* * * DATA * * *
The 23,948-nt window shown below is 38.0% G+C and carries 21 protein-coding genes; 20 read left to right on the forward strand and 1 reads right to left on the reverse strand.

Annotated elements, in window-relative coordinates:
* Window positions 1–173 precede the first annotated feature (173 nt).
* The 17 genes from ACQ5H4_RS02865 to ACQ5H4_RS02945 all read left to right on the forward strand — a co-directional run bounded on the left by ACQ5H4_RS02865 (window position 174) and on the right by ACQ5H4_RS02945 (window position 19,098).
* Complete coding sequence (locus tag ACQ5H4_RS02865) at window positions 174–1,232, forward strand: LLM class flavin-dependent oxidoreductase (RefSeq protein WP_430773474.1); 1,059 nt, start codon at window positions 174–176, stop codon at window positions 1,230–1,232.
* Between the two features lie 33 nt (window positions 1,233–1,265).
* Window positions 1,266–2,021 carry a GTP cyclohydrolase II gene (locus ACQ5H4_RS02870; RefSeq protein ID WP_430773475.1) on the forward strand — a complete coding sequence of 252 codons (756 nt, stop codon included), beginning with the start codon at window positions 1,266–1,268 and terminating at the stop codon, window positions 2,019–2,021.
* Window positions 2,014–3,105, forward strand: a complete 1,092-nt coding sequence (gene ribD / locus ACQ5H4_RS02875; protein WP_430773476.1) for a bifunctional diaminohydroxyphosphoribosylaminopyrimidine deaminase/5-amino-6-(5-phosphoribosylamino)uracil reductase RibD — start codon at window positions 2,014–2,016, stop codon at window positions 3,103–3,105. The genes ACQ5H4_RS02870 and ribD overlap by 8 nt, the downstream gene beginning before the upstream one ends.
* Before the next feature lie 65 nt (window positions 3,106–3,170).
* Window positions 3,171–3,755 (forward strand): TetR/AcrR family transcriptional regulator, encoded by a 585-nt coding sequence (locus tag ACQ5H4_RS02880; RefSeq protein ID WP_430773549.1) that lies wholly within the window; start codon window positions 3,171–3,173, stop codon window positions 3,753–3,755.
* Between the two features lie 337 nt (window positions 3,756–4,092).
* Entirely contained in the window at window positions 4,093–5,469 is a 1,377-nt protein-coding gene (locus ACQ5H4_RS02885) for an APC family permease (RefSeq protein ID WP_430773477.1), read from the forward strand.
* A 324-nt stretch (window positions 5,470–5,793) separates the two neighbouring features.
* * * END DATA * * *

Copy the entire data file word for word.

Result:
The 23,948-nt window shown below is 38.0% G+C and carries 21 protein-coding genes; 20 read left to right on the forward strand and 1 reads right to left on the reverse strand.

Annotated elements, in window-relative coordinates:
* Window positions 1–173 precede the first annotated feature (173 nt).
* The 17 genes from ACQ5H4_RS02865 to ACQ5H4_RS02945 all read left to right on the forward strand — a co-directional run bounded on the left by ACQ5H4_RS02865 (window position 174) and on the right by ACQ5H4_RS02945 (window position 19,098).
* Complete coding sequence (locus tag ACQ5H4_RS02865) at window positions 174–1,232, forward strand: LLM class flavin-dependent oxidoreductase (RefSeq protein WP_430773474.1); 1,059 nt, start codon at window positions 174–176, stop codon at window positions 1,230–1,232.
* Between the two features lie 33 nt (window positions 1,233–1,265).
* Window positions 1,266–2,021 carry a GTP cyclohydrolase II gene (locus ACQ5H4_RS02870; RefSeq protein ID WP_430773475.1) on the forward strand — a complete coding sequence of 252 codons (756 nt, stop codon included), beginning with the start codon at window positions 1,266–1,268 and terminating at the stop codon, window positions 2,019–2,021.
* Window positions 2,014–3,105, forward strand: a complete 1,092-nt coding sequence (gene ribD / locus ACQ5H4_RS02875; protein WP_430773476.1) for a bifunctional diaminohydroxyphosphoribosylaminopyrimidine deaminase/5-amino-6-(5-phosphoribosylamino)uracil reductase RibD — start codon at window positions 2,014–2,016, stop codon at window positions 3,103–3,105. The genes ACQ5H4_RS02870 and ribD overlap by 8 nt, the downstream gene beginning before the upstream one ends.
* Before the next feature lie 65 nt (window positions 3,106–3,170).
* Window positions 3,171–3,755 (forward strand): TetR/AcrR family transcriptional regulator, encoded by a 585-nt coding sequence (locus tag ACQ5H4_RS02880; RefSeq protein ID WP_430773549.1) that lies wholly within the window; start codon window positions 3,171–3,173, stop codon window positions 3,753–3,755.
* Between the two features lie 337 nt (window positions 3,756–4,092).
* Entirely contained in the window at window positions 4,093–5,469 is a 1,377-nt protein-coding gene (locus ACQ5H4_RS02885) for an APC family permease (RefSeq protein ID WP_430773477.1), read from the forward strand.
* A 324-nt stretch (window positions 5,470–5,793) separates the two neighbouring features.